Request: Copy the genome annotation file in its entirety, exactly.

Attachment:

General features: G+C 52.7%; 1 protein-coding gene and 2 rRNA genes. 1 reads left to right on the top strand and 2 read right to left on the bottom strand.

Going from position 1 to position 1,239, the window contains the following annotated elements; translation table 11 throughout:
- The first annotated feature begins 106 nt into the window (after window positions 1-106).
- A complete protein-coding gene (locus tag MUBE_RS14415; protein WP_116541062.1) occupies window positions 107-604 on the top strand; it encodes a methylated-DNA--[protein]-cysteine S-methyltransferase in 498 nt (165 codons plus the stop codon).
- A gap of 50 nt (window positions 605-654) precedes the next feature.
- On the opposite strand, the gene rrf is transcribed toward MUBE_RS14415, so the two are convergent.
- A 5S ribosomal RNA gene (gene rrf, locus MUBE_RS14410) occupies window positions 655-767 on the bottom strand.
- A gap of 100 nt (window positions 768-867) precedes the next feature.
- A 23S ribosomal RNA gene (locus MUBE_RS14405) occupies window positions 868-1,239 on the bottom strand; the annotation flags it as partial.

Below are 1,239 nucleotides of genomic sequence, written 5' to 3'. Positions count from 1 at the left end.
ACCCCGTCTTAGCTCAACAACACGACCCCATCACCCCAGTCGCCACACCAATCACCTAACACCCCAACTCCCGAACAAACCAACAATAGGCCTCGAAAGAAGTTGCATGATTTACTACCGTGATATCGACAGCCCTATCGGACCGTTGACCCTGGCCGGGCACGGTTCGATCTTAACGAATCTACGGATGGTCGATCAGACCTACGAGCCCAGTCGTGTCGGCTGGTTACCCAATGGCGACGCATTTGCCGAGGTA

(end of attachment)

General features: G+C 52.7%; 1 protein-coding gene and 2 rRNA genes. 1 reads left to right on the top strand and 2 read right to left on the bottom strand.

Going from position 1 to position 1,239, the window contains the following annotated elements; translation table 11 throughout:
- The first annotated feature begins 106 nt into the window (after window positions 1-106).
- A complete protein-coding gene (locus tag MUBE_RS14415; protein WP_116541062.1) occupies window positions 107-604 on the top strand; it encodes a methylated-DNA--[protein]-cysteine S-methyltransferase in 498 nt (165 codons plus the stop codon).
- A gap of 50 nt (window positions 605-654) precedes the next feature.
- On the opposite strand, the gene rrf is transcribed toward MUBE_RS14415, so the two are convergent.
- A 5S ribosomal RNA gene (gene rrf, locus MUBE_RS14410) occupies window positions 655-767 on the bottom strand.
- A gap of 100 nt (window positions 768-867) precedes the next feature.
- A 23S ribosomal RNA gene (locus MUBE_RS14405) occupies window positions 868-1,239 on the bottom strand; the annotation flags it as partial.

Below are 1,239 nucleotides of genomic sequence, written 5' to 3'. Positions count from 1 at the left end.
ACCCCGTCTTAGCTCAACAACACGACCCCATCACCCCAGTCGCCACACCAATCACCTAACACCCCAACTCCCGAACAAACCAACAATAGGCCTCGAAAGAAGTTGCATGATTTACTACCGTGATATCGACAGCCCTATCGGACCGTTGACCCTGGCCGGGCACGGTTCGATCTTAACGAATCTACGGATGGTCGATCAGACCTACGAGCCCAGTCGTGTCGGCTGGTTACCCAATGGCGACGCATTTGCCGAGGTA